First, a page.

Grenfell Tower inferno: IPCC-managed inquiry launched into police use of helicopters

Claims that police helicopters “fanned the flames” of the Grenfell Tower inferno are being investigated after a complaint was raised by a relative of the victims.

Nov 29, 2017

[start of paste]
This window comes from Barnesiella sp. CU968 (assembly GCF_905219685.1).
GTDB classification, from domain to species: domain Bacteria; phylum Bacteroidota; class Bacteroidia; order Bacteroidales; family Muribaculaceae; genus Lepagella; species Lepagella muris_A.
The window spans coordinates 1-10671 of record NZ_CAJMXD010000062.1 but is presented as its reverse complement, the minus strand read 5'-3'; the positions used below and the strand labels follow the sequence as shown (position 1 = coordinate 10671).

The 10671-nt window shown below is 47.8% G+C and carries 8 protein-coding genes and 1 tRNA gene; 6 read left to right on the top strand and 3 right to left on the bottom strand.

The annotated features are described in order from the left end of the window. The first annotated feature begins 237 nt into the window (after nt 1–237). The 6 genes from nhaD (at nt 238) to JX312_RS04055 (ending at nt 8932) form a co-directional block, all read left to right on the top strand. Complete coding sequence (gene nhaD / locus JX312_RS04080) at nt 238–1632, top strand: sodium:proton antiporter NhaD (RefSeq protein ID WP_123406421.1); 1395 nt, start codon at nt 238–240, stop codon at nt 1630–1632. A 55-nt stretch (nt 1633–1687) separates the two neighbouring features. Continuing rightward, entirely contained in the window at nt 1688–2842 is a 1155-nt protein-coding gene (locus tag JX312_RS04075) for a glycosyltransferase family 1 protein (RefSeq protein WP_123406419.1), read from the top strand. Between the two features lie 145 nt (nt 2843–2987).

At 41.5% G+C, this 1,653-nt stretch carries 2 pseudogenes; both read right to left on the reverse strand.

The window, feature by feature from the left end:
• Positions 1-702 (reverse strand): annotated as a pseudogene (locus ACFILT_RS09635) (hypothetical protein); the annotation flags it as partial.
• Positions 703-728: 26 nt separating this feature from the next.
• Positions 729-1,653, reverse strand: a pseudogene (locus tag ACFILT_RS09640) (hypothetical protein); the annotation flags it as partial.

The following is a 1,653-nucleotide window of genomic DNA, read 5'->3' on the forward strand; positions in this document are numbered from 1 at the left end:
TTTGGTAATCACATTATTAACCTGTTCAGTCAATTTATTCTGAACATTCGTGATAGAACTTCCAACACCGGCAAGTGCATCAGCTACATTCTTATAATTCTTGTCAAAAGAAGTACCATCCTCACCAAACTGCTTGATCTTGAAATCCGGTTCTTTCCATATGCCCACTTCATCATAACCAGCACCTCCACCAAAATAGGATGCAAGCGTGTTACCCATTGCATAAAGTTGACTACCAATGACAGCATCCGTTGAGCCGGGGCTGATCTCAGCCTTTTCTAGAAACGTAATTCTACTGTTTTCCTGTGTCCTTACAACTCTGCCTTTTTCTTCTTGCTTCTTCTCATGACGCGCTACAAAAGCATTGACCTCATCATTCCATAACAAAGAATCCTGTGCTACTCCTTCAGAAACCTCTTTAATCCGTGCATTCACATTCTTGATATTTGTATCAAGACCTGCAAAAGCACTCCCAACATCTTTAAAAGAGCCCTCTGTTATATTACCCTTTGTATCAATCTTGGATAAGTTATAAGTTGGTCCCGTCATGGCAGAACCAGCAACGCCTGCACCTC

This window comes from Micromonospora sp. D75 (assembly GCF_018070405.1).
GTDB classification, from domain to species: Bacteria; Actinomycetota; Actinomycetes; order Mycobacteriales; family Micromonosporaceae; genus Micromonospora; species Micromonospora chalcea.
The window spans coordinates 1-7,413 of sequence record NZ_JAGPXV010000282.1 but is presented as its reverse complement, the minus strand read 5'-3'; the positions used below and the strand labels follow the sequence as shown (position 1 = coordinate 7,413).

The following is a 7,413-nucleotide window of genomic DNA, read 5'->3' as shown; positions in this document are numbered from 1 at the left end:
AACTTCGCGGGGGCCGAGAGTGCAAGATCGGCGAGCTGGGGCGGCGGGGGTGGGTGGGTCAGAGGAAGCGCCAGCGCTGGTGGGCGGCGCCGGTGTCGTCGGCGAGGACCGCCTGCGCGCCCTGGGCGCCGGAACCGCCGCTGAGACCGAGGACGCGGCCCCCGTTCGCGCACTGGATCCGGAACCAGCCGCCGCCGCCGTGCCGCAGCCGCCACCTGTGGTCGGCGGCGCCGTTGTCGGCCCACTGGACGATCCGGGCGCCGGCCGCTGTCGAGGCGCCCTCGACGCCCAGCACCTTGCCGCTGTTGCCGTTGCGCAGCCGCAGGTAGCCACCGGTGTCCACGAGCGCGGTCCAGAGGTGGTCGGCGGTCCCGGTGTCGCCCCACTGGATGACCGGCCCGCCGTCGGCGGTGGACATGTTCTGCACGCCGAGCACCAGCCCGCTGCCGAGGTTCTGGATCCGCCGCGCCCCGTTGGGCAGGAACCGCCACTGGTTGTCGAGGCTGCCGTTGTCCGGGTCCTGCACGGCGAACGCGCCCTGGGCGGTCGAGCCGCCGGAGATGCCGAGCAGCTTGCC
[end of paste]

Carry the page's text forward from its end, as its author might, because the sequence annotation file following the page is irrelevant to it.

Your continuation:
Claims that police helicopters “fanned the flames” of the Grenfell Tower inferno are being investigated after a complaint was raised by a relative of the victims. Metropolitan Police Service (MPS) investigators, managed by the Independent Police Complaints Commission (IPCC), will look into the possibility the use of the helicopters gave victims false hope of airborne rescue. A total of 71 people were killed when fire swept through the west London tower block on June 14. The MPS is conducting the biggest non-terrorist inquiry in its history into the tragedy. The IPCC confirmed an investigation has been launched into the helicopter allegations. Nabil Choucair, who lost relatives in the blaze, complained the presence of helicopters led to some people remaining inside the tower as they thought they would be rescued. As part of his official complaint, Mr Choucair said he also believed the downdraft from the helicopters fanned the flames, worsening the fire. IPCC deputy chairman Sarah Green said: “In the months since the horrifying fire at Grenfell Tower, there has rightly been a determination that all aspects of the tragedy should be properly scrutinised in the interests of survivors, the families of those who died and the wider public. “While there is at present no indication that any police officer may have committed misconduct or a criminal offence, I have decided it is appropriate for this complaint to be investigated. “The investigation will be undertaken by Metropolitan Police officers, working under the direction and control of the IPCC. “This approach avoids duplication of work during the wider police investigation into the fire, while ensuring there is independent oversight of this complaint.” Chief Superintendent Tyron Joyce, of the National Police Air Service, said it was “entirely right that the circumstances leading up to it and during the operation to bring the fire under control are thoroughly examined”.

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